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Leahy Bill Would Give Vital Protection to Internet Communication

Last Updated on May 17, 2011, 7:56 pm ET

On Tuesday, May 17, Senator Patrick Leahy (D-VT), Chairman of the Senate Judiciary Committee, introduced a bill that would update the privacy protections currently available for Internet communications such as email. Under current law — the Electronic Communication Privacy Act, written by Senator Leahy in 1986 — material stored in the cloud, including email, loses much of its privacy protection after it has been stored for 180 days. Government agents can gain access to this information without a standard 4th Amendment-required warrant.

……………………………..Me in 1986

Claudia wasn’t worried about the privacy of her Gmail account back in 1986, and neither was Congress.

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Leahy’s bill would do away with this arbitrary expiration date, replacing it with a uniform standard for all stored communications: no access to content without a warrant supported by probable cause. In addition, Leahy’s bill would require law enforcement agents to notify the owner that her communications were being accessed subject to a warrant, and provide a copy of the warrant.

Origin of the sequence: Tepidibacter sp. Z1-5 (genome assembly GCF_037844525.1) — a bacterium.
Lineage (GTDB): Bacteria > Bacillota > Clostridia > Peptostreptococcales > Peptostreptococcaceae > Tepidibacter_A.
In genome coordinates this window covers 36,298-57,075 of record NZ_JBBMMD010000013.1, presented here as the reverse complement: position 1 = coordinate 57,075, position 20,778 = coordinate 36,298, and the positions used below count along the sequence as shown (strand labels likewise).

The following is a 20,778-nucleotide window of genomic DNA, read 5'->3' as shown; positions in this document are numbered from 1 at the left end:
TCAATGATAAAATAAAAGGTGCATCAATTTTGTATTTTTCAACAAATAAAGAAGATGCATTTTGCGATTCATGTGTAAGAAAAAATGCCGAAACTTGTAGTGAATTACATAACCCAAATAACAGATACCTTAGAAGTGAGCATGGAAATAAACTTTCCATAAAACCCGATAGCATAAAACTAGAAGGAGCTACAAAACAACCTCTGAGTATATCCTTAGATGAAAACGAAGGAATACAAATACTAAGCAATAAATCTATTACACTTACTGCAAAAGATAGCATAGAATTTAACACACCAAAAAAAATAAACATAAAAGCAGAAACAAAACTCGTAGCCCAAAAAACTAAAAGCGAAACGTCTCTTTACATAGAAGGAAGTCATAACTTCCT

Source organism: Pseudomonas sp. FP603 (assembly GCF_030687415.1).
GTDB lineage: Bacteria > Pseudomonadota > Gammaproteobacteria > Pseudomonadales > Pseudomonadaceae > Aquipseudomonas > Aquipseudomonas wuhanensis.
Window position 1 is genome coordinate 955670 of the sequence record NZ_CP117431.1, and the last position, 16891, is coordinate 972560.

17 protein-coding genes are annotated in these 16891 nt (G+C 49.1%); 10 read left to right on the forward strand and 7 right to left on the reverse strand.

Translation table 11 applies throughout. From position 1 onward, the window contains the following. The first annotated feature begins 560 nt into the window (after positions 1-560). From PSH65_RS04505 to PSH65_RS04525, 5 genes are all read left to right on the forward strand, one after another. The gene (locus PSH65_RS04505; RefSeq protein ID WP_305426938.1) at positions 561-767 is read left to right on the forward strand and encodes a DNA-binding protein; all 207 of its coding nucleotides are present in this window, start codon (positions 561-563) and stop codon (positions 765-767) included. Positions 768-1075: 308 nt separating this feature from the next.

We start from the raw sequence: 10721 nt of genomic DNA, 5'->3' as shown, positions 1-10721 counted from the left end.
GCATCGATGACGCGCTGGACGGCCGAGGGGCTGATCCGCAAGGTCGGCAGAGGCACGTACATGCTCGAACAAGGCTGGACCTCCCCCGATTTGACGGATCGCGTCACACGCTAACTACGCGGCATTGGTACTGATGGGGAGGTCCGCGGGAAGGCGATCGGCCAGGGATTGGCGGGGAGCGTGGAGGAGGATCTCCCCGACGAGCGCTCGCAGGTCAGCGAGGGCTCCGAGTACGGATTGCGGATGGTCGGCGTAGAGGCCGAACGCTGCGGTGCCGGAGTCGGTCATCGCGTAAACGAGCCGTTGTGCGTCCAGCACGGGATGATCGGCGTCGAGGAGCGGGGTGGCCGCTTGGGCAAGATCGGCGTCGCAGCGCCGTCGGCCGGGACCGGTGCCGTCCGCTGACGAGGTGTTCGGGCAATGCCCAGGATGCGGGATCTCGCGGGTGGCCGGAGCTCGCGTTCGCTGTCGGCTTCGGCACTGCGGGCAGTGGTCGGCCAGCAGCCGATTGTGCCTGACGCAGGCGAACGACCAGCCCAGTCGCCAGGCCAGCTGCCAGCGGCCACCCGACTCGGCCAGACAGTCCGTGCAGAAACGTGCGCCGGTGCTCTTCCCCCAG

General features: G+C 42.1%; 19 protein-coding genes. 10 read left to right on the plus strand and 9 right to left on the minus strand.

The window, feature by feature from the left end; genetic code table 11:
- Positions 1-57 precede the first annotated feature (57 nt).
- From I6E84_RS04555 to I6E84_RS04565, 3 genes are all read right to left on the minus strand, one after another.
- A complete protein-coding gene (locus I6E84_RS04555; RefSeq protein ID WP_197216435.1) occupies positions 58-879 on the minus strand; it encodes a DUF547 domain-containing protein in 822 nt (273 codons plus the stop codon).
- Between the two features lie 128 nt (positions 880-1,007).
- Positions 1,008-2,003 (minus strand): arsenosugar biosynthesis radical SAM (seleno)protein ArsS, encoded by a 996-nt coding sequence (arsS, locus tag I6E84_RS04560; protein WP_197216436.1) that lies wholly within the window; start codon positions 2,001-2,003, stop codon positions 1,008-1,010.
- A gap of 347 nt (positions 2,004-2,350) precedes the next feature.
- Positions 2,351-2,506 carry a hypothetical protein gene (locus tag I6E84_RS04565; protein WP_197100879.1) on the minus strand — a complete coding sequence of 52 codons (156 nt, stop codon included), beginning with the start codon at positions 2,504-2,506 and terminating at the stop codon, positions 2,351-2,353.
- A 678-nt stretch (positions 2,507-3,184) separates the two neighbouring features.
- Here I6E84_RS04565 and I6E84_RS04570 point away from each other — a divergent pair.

The bill embodies several recommendations made by the Digital Due Process coalition, of which ARL is a member. However, the bill is not perfect. For example, although it requires a warrant for real-time tracking of someone’s location using cell phone data, it does not require a warrant for retrospective location information. Still, the bill represents significant improvement over the status quo, and we welcome this improvement.

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